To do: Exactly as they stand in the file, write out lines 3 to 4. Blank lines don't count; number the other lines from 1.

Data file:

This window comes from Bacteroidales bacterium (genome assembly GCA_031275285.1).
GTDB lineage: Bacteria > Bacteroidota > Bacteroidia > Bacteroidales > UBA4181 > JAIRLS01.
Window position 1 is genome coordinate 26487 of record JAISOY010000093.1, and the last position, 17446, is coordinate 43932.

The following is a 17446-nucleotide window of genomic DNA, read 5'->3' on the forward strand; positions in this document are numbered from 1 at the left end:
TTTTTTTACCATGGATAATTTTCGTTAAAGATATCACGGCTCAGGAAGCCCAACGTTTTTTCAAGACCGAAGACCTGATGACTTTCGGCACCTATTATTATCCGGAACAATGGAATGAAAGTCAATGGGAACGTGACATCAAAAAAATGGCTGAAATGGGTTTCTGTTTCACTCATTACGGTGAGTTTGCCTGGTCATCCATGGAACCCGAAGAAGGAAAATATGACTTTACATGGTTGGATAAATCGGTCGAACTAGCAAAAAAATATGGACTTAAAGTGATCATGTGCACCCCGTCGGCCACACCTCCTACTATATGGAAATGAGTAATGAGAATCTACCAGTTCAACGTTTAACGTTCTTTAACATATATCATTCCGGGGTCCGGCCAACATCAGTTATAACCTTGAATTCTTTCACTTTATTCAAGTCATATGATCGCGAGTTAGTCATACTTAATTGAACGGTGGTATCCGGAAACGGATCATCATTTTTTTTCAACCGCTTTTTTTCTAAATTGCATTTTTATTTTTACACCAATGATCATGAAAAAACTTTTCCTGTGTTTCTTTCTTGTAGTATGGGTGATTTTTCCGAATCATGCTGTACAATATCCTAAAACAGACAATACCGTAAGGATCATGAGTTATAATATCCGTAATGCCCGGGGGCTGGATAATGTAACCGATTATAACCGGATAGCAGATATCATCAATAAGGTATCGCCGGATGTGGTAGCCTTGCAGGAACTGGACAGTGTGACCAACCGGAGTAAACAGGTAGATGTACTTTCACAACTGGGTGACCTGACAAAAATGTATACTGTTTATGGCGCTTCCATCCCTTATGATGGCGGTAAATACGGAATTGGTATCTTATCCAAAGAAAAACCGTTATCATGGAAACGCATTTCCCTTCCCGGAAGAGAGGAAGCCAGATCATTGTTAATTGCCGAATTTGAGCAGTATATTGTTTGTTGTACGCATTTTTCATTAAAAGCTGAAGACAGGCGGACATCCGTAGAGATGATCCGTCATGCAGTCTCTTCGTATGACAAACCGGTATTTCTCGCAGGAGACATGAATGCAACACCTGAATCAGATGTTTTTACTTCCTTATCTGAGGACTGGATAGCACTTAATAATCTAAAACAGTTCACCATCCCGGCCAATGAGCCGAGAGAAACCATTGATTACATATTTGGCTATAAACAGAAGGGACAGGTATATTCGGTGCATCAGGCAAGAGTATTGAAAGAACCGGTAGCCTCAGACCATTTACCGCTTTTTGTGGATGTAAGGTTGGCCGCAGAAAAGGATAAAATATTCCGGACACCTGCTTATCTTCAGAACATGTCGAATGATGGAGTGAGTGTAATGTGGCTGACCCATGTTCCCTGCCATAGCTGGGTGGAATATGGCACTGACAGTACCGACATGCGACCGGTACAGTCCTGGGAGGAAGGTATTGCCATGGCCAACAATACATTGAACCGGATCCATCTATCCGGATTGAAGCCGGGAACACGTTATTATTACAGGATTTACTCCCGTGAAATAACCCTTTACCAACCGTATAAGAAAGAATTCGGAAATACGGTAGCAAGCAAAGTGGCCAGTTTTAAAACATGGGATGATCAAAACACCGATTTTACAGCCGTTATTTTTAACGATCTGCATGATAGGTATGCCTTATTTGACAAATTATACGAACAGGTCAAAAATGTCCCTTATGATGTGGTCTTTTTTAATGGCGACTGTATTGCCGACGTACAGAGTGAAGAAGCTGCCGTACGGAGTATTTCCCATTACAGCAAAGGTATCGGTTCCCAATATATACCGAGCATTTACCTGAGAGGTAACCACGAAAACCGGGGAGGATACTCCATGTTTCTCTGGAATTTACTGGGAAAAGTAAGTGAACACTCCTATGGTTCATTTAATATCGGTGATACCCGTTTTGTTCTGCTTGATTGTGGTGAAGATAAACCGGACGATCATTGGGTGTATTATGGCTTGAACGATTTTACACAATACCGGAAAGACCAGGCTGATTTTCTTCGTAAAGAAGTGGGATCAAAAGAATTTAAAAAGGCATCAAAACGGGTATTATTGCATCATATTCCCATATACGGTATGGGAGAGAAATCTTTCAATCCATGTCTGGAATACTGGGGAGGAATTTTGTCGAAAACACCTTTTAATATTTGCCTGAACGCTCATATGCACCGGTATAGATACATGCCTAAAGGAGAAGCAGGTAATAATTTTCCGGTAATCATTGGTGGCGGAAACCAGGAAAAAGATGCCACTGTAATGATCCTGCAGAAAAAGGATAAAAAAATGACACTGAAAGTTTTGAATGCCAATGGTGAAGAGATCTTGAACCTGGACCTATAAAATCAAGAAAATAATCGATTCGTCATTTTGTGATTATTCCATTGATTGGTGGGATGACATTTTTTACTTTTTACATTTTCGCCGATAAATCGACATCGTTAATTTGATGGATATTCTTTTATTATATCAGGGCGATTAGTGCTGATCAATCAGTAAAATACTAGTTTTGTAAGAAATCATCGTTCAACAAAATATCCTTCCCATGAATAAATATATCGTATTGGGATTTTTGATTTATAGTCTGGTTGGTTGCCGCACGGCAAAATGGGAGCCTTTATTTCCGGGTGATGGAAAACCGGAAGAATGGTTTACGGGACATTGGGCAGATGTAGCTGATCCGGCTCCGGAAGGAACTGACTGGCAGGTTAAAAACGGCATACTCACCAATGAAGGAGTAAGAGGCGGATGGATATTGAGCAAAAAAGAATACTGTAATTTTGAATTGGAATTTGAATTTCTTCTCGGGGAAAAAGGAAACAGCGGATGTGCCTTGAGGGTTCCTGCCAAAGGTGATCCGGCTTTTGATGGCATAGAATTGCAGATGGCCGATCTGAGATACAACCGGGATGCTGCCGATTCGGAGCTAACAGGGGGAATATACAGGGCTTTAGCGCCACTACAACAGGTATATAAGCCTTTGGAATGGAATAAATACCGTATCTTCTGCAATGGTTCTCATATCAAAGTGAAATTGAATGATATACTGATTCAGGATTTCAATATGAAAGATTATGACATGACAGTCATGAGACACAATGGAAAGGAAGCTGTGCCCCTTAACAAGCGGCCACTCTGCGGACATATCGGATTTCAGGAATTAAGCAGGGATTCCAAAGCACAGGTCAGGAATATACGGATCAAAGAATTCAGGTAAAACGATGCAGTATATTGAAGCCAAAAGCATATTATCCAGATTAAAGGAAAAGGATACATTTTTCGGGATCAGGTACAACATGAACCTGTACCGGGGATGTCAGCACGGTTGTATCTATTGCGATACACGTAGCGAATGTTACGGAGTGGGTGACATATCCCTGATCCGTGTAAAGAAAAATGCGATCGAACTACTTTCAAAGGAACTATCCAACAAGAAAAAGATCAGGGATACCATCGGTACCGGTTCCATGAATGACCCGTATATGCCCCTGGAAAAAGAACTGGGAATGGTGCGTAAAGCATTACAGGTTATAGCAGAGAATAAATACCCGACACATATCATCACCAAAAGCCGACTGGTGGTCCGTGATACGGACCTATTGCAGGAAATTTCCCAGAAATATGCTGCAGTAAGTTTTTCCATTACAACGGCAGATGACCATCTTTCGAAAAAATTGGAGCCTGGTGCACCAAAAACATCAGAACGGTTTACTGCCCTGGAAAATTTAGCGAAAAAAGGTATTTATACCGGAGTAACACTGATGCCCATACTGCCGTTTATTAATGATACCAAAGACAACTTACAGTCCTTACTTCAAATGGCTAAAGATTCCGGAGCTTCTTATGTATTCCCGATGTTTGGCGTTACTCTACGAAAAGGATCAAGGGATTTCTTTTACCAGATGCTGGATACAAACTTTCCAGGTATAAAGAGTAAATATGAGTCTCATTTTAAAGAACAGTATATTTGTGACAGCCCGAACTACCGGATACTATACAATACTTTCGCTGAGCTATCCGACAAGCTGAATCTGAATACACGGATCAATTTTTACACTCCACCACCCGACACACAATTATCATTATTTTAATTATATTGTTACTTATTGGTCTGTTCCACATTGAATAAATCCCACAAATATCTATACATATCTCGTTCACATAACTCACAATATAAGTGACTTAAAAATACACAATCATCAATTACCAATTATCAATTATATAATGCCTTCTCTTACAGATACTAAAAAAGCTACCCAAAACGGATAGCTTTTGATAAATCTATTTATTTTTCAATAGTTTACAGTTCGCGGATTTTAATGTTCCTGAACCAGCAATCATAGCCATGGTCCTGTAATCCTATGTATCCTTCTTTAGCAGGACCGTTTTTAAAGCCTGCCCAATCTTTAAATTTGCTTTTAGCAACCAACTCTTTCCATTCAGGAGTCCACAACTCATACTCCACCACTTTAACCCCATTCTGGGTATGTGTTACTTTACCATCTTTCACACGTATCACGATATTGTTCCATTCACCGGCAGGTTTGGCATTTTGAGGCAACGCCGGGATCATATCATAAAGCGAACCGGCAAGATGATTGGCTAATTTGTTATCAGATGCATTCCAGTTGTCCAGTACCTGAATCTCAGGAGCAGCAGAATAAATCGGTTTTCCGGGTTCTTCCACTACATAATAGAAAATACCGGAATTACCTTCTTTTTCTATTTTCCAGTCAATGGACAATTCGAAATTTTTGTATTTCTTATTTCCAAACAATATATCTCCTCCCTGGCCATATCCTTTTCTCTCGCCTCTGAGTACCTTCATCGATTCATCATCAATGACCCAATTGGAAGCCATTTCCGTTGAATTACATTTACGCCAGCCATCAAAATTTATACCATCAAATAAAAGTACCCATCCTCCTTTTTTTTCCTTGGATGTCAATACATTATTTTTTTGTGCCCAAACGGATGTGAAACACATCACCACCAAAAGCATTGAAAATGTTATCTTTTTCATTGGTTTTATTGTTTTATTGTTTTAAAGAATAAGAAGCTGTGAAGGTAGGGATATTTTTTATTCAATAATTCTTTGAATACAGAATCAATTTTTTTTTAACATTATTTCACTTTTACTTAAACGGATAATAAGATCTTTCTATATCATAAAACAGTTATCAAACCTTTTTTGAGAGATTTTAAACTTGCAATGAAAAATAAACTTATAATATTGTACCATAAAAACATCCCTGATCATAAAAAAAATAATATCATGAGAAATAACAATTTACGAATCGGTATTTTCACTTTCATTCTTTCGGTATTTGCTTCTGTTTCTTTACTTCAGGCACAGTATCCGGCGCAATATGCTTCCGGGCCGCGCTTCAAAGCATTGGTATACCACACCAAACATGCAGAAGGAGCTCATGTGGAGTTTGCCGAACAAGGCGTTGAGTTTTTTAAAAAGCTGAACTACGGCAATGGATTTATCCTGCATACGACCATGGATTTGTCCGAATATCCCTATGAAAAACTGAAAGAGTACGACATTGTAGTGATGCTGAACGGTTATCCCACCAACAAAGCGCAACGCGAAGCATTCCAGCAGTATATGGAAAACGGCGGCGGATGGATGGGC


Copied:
Window position 1 is genome coordinate 26487 of record JAISOY010000093.1, and the last position, 17446, is coordinate 43932.

The following is a 17446-nucleotide window of genomic DNA, read 5'->3' on the forward strand; positions in this document are numbered from 1 at the left end: